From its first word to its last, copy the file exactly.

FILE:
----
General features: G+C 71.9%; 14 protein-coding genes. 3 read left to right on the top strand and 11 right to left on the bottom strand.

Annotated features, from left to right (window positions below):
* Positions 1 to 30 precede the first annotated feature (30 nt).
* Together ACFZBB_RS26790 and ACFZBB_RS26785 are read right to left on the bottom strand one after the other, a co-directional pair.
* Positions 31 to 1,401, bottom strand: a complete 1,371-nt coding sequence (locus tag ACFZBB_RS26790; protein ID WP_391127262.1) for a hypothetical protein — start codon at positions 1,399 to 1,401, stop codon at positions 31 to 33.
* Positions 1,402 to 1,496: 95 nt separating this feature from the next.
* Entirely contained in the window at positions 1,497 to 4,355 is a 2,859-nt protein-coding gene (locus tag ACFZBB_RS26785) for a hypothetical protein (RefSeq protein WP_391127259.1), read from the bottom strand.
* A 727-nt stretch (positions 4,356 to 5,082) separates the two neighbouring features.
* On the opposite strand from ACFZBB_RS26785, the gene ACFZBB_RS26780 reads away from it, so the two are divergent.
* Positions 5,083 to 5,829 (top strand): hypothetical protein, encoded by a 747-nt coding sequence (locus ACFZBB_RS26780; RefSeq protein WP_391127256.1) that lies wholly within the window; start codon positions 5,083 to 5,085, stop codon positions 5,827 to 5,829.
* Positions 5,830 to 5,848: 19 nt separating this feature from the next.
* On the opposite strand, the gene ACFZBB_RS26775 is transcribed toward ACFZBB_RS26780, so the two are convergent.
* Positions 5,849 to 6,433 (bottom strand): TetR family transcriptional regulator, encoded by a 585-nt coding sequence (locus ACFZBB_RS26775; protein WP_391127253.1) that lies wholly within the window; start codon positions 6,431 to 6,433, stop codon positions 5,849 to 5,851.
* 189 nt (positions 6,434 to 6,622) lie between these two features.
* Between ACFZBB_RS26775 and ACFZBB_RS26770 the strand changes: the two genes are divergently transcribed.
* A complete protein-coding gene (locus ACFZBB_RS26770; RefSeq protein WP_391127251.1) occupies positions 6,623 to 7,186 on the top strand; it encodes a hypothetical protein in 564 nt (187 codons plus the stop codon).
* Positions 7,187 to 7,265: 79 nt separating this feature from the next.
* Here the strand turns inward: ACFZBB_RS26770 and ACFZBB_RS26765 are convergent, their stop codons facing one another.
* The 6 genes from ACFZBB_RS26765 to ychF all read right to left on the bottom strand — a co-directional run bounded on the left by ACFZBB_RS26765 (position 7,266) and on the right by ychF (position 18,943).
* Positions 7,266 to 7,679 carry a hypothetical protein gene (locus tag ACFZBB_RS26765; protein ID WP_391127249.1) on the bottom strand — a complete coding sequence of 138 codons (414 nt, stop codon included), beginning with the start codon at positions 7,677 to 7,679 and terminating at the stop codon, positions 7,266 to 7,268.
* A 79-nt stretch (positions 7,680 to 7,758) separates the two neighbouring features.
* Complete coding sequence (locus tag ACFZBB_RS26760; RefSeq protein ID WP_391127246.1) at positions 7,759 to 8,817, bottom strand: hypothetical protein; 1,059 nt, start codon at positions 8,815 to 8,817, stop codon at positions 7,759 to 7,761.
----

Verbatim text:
General features: G+C 71.9%; 14 protein-coding genes. 3 read left to right on the top strand and 11 right to left on the bottom strand.

Annotated features, from left to right (window positions below):
* Positions 1 to 30 precede the first annotated feature (30 nt).
* Together ACFZBB_RS26790 and ACFZBB_RS26785 are read right to left on the bottom strand one after the other, a co-directional pair.
* Positions 31 to 1,401, bottom strand: a complete 1,371-nt coding sequence (locus tag ACFZBB_RS26790; protein ID WP_391127262.1) for a hypothetical protein — start codon at positions 1,399 to 1,401, stop codon at positions 31 to 33.
* Positions 1,402 to 1,496: 95 nt separating this feature from the next.
* Entirely contained in the window at positions 1,497 to 4,355 is a 2,859-nt protein-coding gene (locus tag ACFZBB_RS26785) for a hypothetical protein (RefSeq protein WP_391127259.1), read from the bottom strand.
* A 727-nt stretch (positions 4,356 to 5,082) separates the two neighbouring features.
* On the opposite strand from ACFZBB_RS26785, the gene ACFZBB_RS26780 reads away from it, so the two are divergent.
* Positions 5,083 to 5,829 (top strand): hypothetical protein, encoded by a 747-nt coding sequence (locus ACFZBB_RS26780; RefSeq protein WP_391127256.1) that lies wholly within the window; start codon positions 5,083 to 5,085, stop codon positions 5,827 to 5,829.
* Positions 5,830 to 5,848: 19 nt separating this feature from the next.
* On the opposite strand, the gene ACFZBB_RS26775 is transcribed toward ACFZBB_RS26780, so the two are convergent.
* Positions 5,849 to 6,433 (bottom strand): TetR family transcriptional regulator, encoded by a 585-nt coding sequence (locus ACFZBB_RS26775; protein WP_391127253.1) that lies wholly within the window; start codon positions 6,431 to 6,433, stop codon positions 5,849 to 5,851.
* 189 nt (positions 6,434 to 6,622) lie between these two features.
* Between ACFZBB_RS26775 and ACFZBB_RS26770 the strand changes: the two genes are divergently transcribed.
* A complete protein-coding gene (locus ACFZBB_RS26770; RefSeq protein WP_391127251.1) occupies positions 6,623 to 7,186 on the top strand; it encodes a hypothetical protein in 564 nt (187 codons plus the stop codon).
* Positions 7,187 to 7,265: 79 nt separating this feature from the next.
* Here the strand turns inward: ACFZBB_RS26770 and ACFZBB_RS26765 are convergent, their stop codons facing one another.
* The 6 genes from ACFZBB_RS26765 to ychF all read right to left on the bottom strand — a co-directional run bounded on the left by ACFZBB_RS26765 (position 7,266) and on the right by ychF (position 18,943).
* Positions 7,266 to 7,679 carry a hypothetical protein gene (locus tag ACFZBB_RS26765; protein ID WP_391127249.1) on the bottom strand — a complete coding sequence of 138 codons (414 nt, stop codon included), beginning with the start codon at positions 7,677 to 7,679 and terminating at the stop codon, positions 7,266 to 7,268.
* A 79-nt stretch (positions 7,680 to 7,758) separates the two neighbouring features.
* Complete coding sequence (locus tag ACFZBB_RS26760; RefSeq protein ID WP_391127246.1) at positions 7,759 to 8,817, bottom strand: hypothetical protein; 1,059 nt, start codon at positions 8,815 to 8,817, stop codon at positions 7,759 to 7,761.